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China’s Left-behind Children: Impact of Parental Migration on Health, Nutrition, and Educational Outcomes

Citation

Zhou, Chengchao; Sylvia, Sean; Zhang, Linxiu; Luo, Renfu; Yi, Hongmei; Liu, Chengfang; Shi, Yaojiang; Loyalka, Prashant; Chu, James; & Medina, Alexis, et al. (2015). China's Left-behind Children: Impact of Parental Migration on Health, Nutrition, and Educational Outcomes. Health Affairs, 34(11), 1964-1971.

Abstract

China's rapid development and urbanization have induced large numbers of rural residents to migrate from their homes to urban areas in search of better job opportunities. Parents typically leave their children behind with a caregiver, creating a new, potentially vulnerable subpopulation of left-behind children in rural areas. A growing number of policies and nongovernmental organization efforts target these children. The primary objective of this study was to examine whether left-behind children are really the most vulnerable and in need of special programs. Pulling data from a comprehensive data set covering 141,000 children in ten provinces (from twenty-seven surveys conducted between 2009 and 2013), we analyzed nine indicators of health, nutrition, and education. We found that for all nine indicators, left-behind children performed as well as or better than children living with both parents. However, both groups of children performed poorly on most of these indicators. Based on these findings, we recommend that special programs designed to improve health, nutrition, and education among left-behind children be expanded to cover all children in rural China.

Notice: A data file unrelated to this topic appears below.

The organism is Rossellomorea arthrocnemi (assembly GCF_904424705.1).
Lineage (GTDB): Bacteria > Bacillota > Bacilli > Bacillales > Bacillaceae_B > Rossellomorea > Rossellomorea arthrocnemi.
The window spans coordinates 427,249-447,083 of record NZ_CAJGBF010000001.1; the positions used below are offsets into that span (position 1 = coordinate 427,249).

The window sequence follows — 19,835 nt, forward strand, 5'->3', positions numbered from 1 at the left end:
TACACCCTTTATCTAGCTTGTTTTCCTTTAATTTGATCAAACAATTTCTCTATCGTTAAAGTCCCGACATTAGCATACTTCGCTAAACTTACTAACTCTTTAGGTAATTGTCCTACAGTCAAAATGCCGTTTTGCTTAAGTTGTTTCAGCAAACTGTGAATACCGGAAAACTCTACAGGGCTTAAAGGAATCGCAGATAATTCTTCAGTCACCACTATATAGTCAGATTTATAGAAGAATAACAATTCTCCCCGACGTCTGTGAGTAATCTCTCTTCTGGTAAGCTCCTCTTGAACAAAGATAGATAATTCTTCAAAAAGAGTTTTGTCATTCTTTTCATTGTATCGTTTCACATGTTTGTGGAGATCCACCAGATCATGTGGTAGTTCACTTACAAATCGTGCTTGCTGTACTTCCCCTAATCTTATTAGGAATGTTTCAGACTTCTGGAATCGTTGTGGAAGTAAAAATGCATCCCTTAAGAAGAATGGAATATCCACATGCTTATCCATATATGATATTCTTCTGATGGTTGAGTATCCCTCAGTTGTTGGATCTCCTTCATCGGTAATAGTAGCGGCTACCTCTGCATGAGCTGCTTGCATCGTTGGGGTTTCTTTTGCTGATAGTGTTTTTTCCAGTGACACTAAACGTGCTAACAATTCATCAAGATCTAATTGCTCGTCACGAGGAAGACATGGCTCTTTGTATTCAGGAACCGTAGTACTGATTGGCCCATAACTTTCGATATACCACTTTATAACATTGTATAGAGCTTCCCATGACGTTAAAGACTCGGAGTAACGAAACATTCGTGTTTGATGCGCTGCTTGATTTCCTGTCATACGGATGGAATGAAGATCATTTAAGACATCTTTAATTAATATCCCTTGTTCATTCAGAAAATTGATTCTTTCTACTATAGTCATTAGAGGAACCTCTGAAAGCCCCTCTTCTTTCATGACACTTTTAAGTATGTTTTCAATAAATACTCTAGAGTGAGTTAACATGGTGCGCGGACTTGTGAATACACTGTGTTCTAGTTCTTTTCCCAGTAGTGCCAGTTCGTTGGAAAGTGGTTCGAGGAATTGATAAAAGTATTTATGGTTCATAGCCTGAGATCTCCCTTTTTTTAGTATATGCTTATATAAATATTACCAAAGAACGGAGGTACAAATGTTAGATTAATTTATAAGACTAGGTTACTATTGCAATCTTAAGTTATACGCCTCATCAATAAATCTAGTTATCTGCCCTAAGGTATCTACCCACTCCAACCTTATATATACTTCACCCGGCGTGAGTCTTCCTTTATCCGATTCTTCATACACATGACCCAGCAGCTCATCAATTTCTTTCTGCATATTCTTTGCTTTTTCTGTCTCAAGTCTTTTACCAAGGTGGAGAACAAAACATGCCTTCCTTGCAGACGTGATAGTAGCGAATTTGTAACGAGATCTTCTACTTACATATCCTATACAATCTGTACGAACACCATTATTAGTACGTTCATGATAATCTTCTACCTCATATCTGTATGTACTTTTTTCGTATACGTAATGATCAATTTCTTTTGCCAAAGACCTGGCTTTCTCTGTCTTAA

URL

http://dx.doi.org/10.1377/hlthaff.2015.0150

Reference Type

Journal Article

Year Published

2015

Journal Title

Health Affairs

Author(s)

Zhou, Chengchao
Sylvia, Sean
Zhang, Linxiu
Luo, Renfu
Yi, Hongmei
Liu, Chengfang
Shi, Yaojiang
Loyalka, Prashant
Chu, James
Medina, Alexis
Rozelle, Scott